Shaw to tell country how $774 billion budget will be financed
Audley Shaw to open Budget Debate on Thursday.
Finance and Public Service Minister Audley Shaw will open the 2018/2019 Budget Debate on Thursday, by telling the nation how he expects to finance the $774 billion budget he tabled in the House of Representatives on February 15.
Last year’s budget was financed through a mix of revenue measures, grants, loan resources and inflows from the PetroCaribe Development Fund.
However, Shaw has said there will be no new taxes this year and the state of the PetroCaribe fund is not clear.
As is customary, the bulk of the budget will be financed through tax revenue and that is expected to top $500 billion this year. The bauxite levy, capital revenue and grants are all expected to contribute.
Chung... says country in a relatively good fiscal position compared to years past.
According to Financial Analyst Dennis Chung, any shortfall will likely be filled through borrowing. Chung is anticipating that the gap in the budget will be in the region of $60 million to $70 million.
Chung, who was speaking with Loop News during an interview, explained that the relatively small budget gap is because the country is (fiscally) in a “very good position,” today when compared to five years ago.
“The debt to GDP projected for next year should be down at around 102 per cent. We are coming from close to a 150 per cent, this accounts for why tax revenues are performing better with more persons being brought into the tax net,’ Chung said.
“The lower debt to GDP means less money is being used to service the debt thus freeing up funds to deal with other pressing matters like national security,” he added.
“If we continue on this path, by 2026 we are projecting a debt to GDP of around 60 per cent. We would be in a much better position as a country,” said Chung.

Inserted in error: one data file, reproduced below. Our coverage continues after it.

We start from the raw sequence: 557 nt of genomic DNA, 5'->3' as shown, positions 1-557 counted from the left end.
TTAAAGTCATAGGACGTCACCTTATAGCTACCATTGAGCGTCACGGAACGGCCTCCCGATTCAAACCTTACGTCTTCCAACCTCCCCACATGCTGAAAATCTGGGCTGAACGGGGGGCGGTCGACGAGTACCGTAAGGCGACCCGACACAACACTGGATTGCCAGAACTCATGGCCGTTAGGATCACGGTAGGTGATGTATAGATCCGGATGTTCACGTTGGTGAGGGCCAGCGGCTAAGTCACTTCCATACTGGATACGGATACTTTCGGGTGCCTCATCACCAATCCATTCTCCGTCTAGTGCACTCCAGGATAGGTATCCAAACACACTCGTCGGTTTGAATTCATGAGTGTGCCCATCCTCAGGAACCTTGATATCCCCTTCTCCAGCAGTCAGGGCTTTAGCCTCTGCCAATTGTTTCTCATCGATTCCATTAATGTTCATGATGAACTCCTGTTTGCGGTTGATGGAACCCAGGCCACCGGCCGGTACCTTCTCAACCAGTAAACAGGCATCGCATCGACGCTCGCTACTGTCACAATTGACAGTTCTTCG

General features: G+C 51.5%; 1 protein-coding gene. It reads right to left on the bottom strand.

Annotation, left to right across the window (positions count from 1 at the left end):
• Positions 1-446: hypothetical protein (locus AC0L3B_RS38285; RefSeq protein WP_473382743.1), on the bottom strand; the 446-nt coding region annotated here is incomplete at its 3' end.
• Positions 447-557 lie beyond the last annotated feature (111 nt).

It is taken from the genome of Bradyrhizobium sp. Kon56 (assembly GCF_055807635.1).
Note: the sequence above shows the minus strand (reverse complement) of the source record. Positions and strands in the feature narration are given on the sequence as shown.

The $774 billion budget is $58.5 billion more than the $715.5 billion that was contained in the 2017/2018 estimates, but $31 billion or four per cent less than the $805 billion that was approved in the revised estimates from last year.
Some $560 billion has been allocated for recurrent or house-keeping matters while $213.6 billion is set aside for capital projects.
As is customary, the Ministry of Finance and the Public Service has been allocated the lion’s share, with $240 billion for recurrent expenses and $155 billion for capital expenditure. Much of that amount will go towards paying down the country’s huge debt.
The Ministry of Education, Youth and Information gets the second-largest sum with $103 billion for recurrent expenses and $1.6 billion for capital spending.
And, in the face of the out-of-control crime problem, the Ministry of National Security has seen an increase in its budget to $66 billion on the recurrent side and $12.4 billion for capital projects.
The Ministry of Economic Growth and Job Creation which is headed by the Prime Minister has received $12.7 billion for recurrent and $21 billion for capital expenditure.
With no new taxes, revenues have been marked down to $699 billion. However, the Government anticipates that this will be offset by an increase in tax revenues which are projected to come in some eight per cent higher this year at $518 billion.